On Monday, April 2 from 5:45 p.m. to 7:30 p.m., the Baird Journalism Dinner was held in the Conklin Library. This year’s speaker, Alex Kasprak’ 04, is a writer for Snopes, a website dedicated to investigation and debunking misinformation. The event was attended by faculty, KO News staff, and journalism students, and was opened by KO News Faculty Advisor Catherine Schieffelin. Mr. Kasprak was then introduced by senior Ben Small.
Mr. Kasprak’s powerpoint titled, “How to tell when someone on the internet is lying: debunking pseudoscience and propaganda for snopes.com,” discussed the ins and outs of his investigative work, which ranged from exposing climate change deniers to Islamophobic Facebook scams. His informative stories of investigating explained how he debunks these false claims and why they’re damaging. This included an entertaining story about false climate change studies from Breitbart News, which argued that global warming research is fabricated by climatologists.
Soon after publishing his own articles disproving this on Snopes, Mr. Kasprak was met with an article by the author of the false studies, titled “Delingpole: An Impertinent Pup from Snopes Tried to Fact-Check Me on Global Warming. Here’s My Reply…”
Freshman journalism student Olivia Reynolds said that she found it interesting to see the type of rebuttal journalists receive. “I thought it was interesting to learn about the different types of journalism and to see how he works and the processes that he goes through,” she said.
Mr. Kasprak also spoke about his work in exposing an Islamophobic Facebook hoax, where a group of people would go to housing developments and create videos claiming that Americans living in the houses were being pushed out to make space for Syrian refugees. These hateful and entirely false videos are part of what Mr. Kasprak said makes his job as a fact-checker so important.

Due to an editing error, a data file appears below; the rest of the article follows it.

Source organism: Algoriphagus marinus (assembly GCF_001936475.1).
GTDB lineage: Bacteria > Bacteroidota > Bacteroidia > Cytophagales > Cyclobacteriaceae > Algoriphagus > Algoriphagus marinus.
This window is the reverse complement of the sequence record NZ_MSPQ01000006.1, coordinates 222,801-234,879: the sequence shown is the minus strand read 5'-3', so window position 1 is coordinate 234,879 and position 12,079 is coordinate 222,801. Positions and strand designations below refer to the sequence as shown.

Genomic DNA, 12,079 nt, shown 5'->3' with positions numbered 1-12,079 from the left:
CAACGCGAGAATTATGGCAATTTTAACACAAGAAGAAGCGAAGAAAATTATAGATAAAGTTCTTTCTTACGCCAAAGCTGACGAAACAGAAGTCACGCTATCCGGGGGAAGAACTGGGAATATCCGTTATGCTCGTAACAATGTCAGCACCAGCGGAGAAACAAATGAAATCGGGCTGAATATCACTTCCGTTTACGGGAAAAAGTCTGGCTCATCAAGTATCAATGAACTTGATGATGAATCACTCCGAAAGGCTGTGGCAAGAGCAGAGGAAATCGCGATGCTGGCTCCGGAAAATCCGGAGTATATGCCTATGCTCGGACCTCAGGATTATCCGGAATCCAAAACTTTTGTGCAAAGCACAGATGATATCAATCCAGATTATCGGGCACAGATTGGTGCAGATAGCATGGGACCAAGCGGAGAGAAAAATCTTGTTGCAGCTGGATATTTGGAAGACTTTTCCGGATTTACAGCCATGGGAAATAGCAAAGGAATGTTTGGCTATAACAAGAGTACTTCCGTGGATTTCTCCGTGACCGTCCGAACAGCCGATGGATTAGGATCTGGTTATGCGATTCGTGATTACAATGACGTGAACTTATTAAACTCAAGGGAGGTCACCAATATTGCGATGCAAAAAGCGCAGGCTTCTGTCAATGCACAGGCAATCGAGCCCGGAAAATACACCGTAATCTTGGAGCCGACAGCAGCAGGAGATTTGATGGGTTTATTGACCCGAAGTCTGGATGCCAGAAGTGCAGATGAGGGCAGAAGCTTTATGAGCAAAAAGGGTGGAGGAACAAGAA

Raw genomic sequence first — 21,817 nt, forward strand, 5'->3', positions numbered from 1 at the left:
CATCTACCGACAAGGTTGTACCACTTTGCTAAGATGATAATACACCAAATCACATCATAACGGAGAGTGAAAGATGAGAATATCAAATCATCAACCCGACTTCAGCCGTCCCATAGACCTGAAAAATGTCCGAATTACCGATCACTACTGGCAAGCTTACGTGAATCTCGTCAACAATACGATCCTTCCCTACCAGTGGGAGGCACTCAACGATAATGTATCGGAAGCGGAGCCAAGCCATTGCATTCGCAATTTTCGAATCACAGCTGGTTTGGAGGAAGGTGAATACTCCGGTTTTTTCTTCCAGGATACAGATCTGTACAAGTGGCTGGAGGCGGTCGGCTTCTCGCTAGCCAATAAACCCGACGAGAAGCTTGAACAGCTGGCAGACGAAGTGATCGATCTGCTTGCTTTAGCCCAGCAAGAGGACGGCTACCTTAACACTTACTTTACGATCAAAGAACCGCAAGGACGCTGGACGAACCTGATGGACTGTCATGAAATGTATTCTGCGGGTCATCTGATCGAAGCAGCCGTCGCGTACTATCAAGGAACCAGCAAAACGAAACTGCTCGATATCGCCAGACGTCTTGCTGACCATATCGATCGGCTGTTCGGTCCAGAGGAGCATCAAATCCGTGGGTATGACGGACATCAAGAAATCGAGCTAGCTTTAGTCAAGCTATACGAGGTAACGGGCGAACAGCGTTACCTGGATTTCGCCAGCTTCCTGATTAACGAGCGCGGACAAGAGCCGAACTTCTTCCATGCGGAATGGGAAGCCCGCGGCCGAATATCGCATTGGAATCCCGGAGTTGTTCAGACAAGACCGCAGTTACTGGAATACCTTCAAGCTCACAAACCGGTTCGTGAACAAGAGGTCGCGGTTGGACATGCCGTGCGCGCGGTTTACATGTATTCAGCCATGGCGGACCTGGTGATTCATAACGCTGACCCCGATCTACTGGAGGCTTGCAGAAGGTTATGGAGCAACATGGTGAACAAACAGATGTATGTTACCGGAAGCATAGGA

The Baird Journalism Dinner was founded in 1992 to honor English teacher Warren Baird. The speakers are always alumni, and Ms. Schieffelin said that she believes this makes the dinner an even more valuable experience for students interested in journalism. “I just think it’s really valuable to hear someone’s story, someone who came from KO, and just the various paths that students take after graduation,” she said.
Mr. Kasprak is a prime example of this, as he had been passionate about a variety of topics before discovering journalism, including art, history, and geology. Ms. Schieffelin also enjoyed how relevant Mr. Kasprak’s work in investigative journalism is in our world today. “I think it’s an incredibly important thing to focus on fact-checking in today’s media climate, so I think it was a really valuable talk,” she said.
She said she also hopes that students walk away with more knowledge of journalism careers in general. “I think it’s just cool to see the different paths that students can take and also just to see the different range of things you can do in journalism,” she said. “And hopefully, be inspired a little bit.”